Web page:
The remote is horrible. I love my peanut remote.

Pricing: the box is expensive. Foxtel will charge $395 for you to sign on, and $100 for the install. There is no self install. You don’t own the device however, and if you cancel they take it back, just like you set top box now. That makes the iQ very expensive. You can reliably get a TiVo in the US for $90 dollars, and importing it to Australia costs about the same, which means the TiVo option comes in at about half the price of the iQ.

Foxtel also charges a monthly access fee for the device, on top of your Foxtel digital access fee for the shows.

When pushed on why the device was so expensive, the Foxtel staff said that “you should see what we pay for them”. That logic amazes me to be honest — because Foxtel got screwed and didn’t do enough research, they intend to pass the pain on. Wow. That’s customer service.

Legalities: it is my understanding that time shifting is not legal in Australia. All VCR ads certainly say things like “subject to copyright” on the adverts. I guess that Foxtel selling a box to time shift means that there is an implicit license for you to do that. That makes using a TiVo or a media center legal as well I would think.

EPG: now that there is EPG data for Foxtel shows, I would think that Microsoft should stand a chance of getting EPG data for the Media center happening soon. That would make me a fairly happy chappy.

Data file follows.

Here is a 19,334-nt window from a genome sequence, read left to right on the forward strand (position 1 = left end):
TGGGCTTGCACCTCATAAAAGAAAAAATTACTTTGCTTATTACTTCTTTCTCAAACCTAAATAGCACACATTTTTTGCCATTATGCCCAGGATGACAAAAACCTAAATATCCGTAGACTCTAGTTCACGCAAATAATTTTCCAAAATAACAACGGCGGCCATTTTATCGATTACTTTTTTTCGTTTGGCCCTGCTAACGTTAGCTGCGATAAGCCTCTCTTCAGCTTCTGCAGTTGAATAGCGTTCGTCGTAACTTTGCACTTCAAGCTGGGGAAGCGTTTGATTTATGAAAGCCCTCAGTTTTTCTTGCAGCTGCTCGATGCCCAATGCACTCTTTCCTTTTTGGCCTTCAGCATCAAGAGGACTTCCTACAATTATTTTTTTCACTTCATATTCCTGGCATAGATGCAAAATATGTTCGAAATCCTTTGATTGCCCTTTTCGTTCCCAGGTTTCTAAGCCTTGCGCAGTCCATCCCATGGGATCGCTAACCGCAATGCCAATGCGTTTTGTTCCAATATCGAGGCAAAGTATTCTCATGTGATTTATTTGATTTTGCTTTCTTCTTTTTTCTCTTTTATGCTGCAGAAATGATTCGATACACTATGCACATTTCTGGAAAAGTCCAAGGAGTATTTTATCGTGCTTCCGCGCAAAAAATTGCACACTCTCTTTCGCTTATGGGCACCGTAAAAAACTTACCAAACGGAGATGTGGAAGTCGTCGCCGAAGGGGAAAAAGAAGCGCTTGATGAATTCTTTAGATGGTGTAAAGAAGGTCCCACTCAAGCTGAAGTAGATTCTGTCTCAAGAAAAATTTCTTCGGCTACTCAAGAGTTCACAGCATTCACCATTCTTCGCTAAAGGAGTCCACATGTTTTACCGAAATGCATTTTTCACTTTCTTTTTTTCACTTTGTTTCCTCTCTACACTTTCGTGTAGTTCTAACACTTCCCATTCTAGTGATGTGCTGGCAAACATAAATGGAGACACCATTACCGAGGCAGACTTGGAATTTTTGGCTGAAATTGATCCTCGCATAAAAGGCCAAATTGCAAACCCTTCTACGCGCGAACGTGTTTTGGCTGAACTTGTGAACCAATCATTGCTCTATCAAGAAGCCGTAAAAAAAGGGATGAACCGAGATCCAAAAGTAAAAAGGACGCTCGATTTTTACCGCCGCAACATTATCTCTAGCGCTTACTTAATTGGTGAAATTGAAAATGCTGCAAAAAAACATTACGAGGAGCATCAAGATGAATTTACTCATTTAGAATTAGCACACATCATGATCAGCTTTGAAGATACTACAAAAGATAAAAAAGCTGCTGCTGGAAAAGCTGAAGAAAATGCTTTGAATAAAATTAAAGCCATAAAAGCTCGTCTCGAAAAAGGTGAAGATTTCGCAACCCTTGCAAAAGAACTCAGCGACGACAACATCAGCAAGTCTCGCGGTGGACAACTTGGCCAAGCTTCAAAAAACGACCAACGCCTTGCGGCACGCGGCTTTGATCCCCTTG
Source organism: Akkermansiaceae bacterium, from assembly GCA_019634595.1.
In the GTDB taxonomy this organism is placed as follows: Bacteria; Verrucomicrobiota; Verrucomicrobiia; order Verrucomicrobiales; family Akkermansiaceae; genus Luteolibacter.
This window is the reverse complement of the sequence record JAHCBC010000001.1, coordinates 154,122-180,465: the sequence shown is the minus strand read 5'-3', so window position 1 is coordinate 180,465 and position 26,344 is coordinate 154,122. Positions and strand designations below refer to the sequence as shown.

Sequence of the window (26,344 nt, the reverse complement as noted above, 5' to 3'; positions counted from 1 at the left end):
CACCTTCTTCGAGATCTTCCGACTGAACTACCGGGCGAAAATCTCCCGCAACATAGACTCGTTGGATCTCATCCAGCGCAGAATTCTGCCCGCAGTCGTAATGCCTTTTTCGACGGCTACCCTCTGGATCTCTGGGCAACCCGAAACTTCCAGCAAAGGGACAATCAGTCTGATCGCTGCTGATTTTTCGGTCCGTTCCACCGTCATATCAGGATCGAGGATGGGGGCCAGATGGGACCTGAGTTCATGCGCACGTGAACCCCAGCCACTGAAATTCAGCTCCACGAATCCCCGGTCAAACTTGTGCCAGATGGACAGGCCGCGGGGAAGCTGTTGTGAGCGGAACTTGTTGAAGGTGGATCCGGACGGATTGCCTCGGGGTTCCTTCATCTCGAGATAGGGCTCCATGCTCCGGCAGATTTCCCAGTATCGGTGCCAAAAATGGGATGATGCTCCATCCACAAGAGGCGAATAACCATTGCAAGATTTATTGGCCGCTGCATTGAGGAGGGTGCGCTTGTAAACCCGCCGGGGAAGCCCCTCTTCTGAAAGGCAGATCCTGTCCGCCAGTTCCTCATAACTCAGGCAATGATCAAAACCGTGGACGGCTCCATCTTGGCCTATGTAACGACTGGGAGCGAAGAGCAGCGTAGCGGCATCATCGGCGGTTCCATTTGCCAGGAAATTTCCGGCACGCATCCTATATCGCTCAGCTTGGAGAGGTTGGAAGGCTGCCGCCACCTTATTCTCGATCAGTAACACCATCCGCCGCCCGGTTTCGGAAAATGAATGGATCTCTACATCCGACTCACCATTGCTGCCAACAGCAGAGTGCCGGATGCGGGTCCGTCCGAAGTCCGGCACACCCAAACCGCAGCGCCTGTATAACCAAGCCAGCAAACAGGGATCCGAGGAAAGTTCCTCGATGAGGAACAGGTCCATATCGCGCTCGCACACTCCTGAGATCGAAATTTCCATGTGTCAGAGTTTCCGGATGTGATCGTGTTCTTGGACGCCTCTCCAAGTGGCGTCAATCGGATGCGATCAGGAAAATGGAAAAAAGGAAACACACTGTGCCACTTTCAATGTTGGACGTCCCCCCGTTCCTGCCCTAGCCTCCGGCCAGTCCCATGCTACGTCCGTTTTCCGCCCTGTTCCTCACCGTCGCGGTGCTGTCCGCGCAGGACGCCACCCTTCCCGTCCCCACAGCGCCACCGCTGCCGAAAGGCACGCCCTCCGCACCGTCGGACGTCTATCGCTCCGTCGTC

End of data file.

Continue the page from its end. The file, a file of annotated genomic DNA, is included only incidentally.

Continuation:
Overall: the iQ feels like a bad TiVo series one clone. They talk about rolling new features out in the future, so you can hope that things improve over time. Then again, this is a big step forward for what is commercially available in Australia. Here’s my buying guide:

  • Technically savvy? Can install onto a PC IDE disc from a boot CD? — Get a US TiVo and hack it.
  • Don’t mind not having guide data? — Get a Windows media center
  • Failing all that — Get a Foxtel iQ

[tags: tivo foxtel tv windows media]

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Google, murderer of users groups

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I was attending an AUUG committee meeting the other day, and someone mentioned from across the table that Google had had a noticeable affect on many of the users groups that he knew of. This got me thinking, and he’s right.

Many years ago, lost in the mists of time, there was this thing called a users group. You went there to find out how to make products work, bitch about the bits that didn’t work, and share hints and tips. People were even willing to pay money to join these things, and a community grew.

Now, people just Google if they have a problem. People also put less effort into documenting what they’ve learnt about a product, although blogs help with that a little. This means that there is much less of a community spirit focused around products than there used to be. It also means that many users groups aren’t having a lot of fun at the moment. The notable except here being things focused on .NET or open source, for some reason I don’t fully understand.

Anyways, that’s my ten cents. Thanks Google — killer of users groups!

[tags: google usergroup]